Similar results were described in:

Michels L. et al The somatosensory representation of the human clitoris: An fMRI study. Neuroimage. 2010; 49: 177-184

Allison et al. Localization of functional regions of human mesial cortex by somatosensory evoked potential recording and by cortical stimulation. Electroencephalogr Clin Neurophysiol. 1996; 100: 126-140

Georgiadis J. et al Regional cerebral blood flow changes associated with clitorally induced orgasm in healthy women. Eur J Neurosci. 2006; 24: 3305-3316

Vaginal, clitoral, and cervical regions of activation were differentiable, consistent with innervation by different afferent nerves and different behavioral correlates. Activation of the genital sensory cortex by nipple self‐stimulation suggests a neurological basis for women’s reports of its erotogenic quality.

Further reading

Kinsey A. Sexual behavior in the human female. WB Saunders, 1953

Masters W. and Johnson V. Human sexual inadequacy. Little, Brown, 1970

Paget L. The big O.  Broadway Books, 2001

Netter F.H. The ciba collection of medical illustrations. Nervous system. Part I. Anatomy and physiology. Ciba Pharmaceutical, 1986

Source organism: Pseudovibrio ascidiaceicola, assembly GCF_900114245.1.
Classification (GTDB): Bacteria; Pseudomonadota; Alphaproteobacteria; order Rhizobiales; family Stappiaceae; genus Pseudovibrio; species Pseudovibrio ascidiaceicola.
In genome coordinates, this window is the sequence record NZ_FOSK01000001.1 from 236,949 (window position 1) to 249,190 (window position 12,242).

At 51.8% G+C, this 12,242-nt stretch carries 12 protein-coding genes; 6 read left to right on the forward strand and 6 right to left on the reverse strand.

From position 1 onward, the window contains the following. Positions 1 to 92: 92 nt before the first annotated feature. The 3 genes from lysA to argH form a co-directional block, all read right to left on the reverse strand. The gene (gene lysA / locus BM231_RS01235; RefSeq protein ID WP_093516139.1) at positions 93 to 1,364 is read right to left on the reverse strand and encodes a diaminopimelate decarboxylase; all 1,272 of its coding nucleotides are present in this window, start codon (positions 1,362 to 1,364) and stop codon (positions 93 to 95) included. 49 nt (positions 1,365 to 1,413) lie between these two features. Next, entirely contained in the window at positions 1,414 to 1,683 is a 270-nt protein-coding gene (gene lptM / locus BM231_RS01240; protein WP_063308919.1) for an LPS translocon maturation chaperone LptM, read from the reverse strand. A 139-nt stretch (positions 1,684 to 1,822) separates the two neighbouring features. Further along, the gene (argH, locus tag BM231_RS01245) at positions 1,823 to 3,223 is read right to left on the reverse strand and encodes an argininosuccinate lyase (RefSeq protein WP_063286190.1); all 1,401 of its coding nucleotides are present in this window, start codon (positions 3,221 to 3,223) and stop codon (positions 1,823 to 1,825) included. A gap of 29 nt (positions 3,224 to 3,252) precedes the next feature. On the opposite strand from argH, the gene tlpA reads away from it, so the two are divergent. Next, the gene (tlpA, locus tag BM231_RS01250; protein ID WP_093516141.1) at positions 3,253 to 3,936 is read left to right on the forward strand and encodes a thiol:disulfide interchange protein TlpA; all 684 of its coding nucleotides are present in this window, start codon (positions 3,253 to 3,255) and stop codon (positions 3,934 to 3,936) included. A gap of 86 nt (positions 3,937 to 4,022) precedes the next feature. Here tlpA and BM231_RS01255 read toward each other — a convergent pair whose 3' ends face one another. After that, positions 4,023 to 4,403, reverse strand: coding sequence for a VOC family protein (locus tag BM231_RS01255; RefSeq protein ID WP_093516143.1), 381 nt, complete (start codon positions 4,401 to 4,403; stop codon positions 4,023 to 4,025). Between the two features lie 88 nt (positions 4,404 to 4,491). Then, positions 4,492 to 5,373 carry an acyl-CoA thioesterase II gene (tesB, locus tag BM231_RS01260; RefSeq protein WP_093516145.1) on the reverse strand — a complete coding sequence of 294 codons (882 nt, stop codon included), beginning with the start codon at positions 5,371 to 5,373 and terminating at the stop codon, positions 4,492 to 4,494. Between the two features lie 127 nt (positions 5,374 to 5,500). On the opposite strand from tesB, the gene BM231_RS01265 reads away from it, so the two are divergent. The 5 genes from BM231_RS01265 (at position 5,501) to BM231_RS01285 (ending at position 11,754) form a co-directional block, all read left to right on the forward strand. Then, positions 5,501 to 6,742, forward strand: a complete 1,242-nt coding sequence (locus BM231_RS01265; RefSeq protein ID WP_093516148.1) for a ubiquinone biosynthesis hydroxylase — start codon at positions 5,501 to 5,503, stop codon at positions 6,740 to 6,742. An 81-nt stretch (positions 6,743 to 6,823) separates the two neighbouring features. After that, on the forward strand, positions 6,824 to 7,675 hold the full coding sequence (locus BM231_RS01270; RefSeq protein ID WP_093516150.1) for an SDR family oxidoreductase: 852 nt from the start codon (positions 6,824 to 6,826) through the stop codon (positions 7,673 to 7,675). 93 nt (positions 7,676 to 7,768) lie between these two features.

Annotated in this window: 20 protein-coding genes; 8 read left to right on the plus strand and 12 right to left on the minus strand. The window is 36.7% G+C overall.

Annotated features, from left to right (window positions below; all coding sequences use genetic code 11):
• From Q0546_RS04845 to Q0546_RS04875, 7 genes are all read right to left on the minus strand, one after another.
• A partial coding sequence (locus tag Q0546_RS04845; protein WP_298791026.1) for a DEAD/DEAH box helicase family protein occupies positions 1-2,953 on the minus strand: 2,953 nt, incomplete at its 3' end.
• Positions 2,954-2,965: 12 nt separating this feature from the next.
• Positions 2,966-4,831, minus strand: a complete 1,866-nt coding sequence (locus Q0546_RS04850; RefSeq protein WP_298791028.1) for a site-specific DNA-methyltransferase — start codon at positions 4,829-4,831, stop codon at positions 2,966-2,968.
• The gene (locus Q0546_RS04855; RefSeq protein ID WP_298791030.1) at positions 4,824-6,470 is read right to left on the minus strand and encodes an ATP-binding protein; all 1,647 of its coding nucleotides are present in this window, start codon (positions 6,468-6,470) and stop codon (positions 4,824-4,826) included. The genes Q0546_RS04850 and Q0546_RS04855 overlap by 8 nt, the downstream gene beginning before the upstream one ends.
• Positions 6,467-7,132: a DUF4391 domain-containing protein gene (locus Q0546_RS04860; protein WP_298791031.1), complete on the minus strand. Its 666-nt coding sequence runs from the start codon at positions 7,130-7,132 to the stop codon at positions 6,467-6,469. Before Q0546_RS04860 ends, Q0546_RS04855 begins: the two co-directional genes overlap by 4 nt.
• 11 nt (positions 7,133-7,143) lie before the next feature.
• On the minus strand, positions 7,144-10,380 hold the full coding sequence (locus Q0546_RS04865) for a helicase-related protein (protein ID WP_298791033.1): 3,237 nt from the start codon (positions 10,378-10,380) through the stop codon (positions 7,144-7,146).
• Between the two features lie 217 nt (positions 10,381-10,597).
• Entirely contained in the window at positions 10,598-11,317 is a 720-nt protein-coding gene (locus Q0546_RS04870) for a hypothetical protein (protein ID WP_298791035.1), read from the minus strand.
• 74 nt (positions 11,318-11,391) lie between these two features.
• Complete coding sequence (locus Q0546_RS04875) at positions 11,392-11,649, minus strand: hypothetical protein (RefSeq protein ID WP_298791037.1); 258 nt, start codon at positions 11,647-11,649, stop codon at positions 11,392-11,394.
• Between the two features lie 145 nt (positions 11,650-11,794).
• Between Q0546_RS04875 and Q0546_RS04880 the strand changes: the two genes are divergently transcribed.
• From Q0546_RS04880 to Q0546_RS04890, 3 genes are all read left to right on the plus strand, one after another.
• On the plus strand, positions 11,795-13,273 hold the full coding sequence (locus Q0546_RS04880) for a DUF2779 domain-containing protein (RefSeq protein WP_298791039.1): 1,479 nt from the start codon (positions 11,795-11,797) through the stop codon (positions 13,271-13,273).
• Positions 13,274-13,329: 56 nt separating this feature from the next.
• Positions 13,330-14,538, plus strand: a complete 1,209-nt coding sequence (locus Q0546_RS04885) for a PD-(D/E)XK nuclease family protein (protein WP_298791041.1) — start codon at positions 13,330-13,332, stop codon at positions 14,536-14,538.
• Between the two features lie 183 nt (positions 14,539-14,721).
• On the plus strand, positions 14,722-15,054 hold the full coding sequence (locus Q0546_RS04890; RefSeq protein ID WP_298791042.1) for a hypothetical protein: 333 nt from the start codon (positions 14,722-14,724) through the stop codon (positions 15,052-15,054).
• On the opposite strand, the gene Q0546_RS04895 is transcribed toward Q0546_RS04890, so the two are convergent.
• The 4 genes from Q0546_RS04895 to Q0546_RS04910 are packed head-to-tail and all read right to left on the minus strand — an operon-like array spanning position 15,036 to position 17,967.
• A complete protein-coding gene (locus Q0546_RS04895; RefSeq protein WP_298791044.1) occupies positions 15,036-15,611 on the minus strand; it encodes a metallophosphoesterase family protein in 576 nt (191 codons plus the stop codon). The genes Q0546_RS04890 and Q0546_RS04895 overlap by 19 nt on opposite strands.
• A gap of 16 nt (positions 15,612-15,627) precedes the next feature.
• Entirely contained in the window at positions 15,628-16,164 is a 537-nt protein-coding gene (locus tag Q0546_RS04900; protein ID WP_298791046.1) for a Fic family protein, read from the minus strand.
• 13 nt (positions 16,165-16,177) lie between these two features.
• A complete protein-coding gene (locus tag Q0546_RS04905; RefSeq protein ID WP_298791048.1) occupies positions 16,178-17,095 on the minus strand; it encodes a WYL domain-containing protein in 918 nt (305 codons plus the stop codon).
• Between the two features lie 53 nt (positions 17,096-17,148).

Blatow M et al. FMRI reflects functional connectivity of human somatosensory cortex. Neuroimage. 2007; 37: 927-936

Sutherland M.T. The hand and the ipsilateral primary somatosensory cortex. J Neurosci. 2006; 26: 8217-8218

Haridas C. and Zehr E.P. Coordinated interlimb compensatory responses to electrical stimulation of cutaneous nerves in the hand and foot during walking. J Neurophysiol. 2003; 90: 2850-2861

Richter C. Mysterious form of referred sensation in man. Proc Natl Acad Sci U S A. 1977; 74: 4702-4705

O’Connell H.E. et al . The anatomy of the distal vagina; towards unity. J Sex Med. 2008; 5: 1883-1891

Brody S. and Kruger T.H.C. The post‐orgasmic prolactin increase following intercourse is greater than following masturbation and suggests greater satiety. Biol Psychol. 2006; 71: 312-315

Whipple B. and Komisaruk B.R. Analgesia produced in women by genital self‐stimulation. J Sex Res. 1988; 24: 130-140

Brody S. Blood pressure reactivity to stress is better for people who recently had penile‐vaginal intercourse than for people who had other or no sexual activity. Biol Psychol. 2006; 71: 214-222

Cutler W.B. Sexual response in women. Obstet Gynecol. 2000; 95: S19

Tao P. and Brody S. Sexual behavior predictors of satisfaction in a Chinese sample. J Sex Med. 2011; 8: 455-460

Costa R.M. and Brody S. Women’s relationship quality is associated with specifically penile‐vaginal intercourse orgasm and frequency. J Sex Marital Ther. 2007; 33: 319-327

Brody S. The relative health benefits of different sexual activities. J Sex Med. 2010; 7: 1336-1361

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Dr Paulo Bittencourt